Hayworth Cancer Center Receives National Achievement Award from Commission on Cancer of the American College of Surgeons
The Commission on Cancer (CoC) of the American College of Surgeons (ACoS) has granted its Outstanding Achievement Award to Hayworth Cancer Center at High Point Regional Health System as a result of surveys performed during 2011. Hayworth Cancer Center is one of a select group of 106, currently accredited and newly accredited cancer programs, across the United States.
Established in 2004, the CoC Outstanding Achievement Award is designed to recognize cancer programs that strive for excellence in providing quality care to cancer patients. The award is granted to facilities that demonstrate a commendation level of compliance with seven standards that represent six areas of cancer program activity: cancer committee leadership, cancer data management, clinical management, research, community outreach and quality improvement.
“The Hayworth Cancer Center continues to remain the premier comprehensive community cancer center in the area. In addition to our number one raking in the Triad by US News & World Report for the last three years, we have further validation of our program by receiving the highest designation awarded by the Committee on Cancer and the Outstanding Achievement Award,” said Bernard Chinnasami, MD, medical director for Hayworth Cancer Center. “This is a result of our highly integrated cancer program entirely centered on each patient’s needs. We thank all of our patients for supporting us and it is for them, not for the accolades, that we are committed to providing the best cancer care in the Triad.”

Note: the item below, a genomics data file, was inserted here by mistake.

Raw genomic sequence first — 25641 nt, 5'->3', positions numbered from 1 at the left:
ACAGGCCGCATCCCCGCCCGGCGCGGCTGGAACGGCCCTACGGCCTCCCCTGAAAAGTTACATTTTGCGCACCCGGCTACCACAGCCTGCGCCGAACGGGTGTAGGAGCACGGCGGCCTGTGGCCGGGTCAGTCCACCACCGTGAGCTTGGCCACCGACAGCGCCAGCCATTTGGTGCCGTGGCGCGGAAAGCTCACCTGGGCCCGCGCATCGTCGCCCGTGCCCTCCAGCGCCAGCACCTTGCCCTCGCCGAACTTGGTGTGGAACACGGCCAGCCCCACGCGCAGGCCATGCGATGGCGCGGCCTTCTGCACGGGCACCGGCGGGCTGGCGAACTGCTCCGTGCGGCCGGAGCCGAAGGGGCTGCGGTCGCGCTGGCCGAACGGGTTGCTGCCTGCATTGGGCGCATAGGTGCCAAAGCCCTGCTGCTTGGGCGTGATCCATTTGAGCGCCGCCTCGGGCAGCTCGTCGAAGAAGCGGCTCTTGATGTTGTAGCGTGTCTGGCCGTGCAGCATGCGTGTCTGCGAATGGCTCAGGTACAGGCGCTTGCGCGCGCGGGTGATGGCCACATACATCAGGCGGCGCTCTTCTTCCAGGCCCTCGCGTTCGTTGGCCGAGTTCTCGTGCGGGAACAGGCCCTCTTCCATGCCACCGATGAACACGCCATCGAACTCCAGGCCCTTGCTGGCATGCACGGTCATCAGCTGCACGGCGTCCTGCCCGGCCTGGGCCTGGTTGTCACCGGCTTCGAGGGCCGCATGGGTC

The level of compliance with the seven standards is determined during an on-site evaluation by a physician surveyor. In addition, facilities must receive a compliance rating for the remaining 29 cancer program standards. One hundred and six programs, including High Point Regional’s Hayworth Cancer Center, represent approximately 22 percent of programs surveyed during 2011.
The Accreditation Program, a component of the CoC, sets quality-of-care standards for cancer programs and reviews the programs to ensure they conform to those standards. Accreditation by the CoC is given only to those facilities that have voluntarily committed to providing the highest level of quality cancer care and that undergo a rigorous evaluation process and review of their performance. To maintain accreditation, facilities with CoC-accredited cancer programs must undergo an on-site review every three years.
There are currently more than 1,500 CoC-accredited cancer programs in the US and Puerto Rico, representing 30 percent of all hospitals. CoC-accredited facilities diagnose and/or treat more than 70 percent of all newly diagnosed cancer patients each year.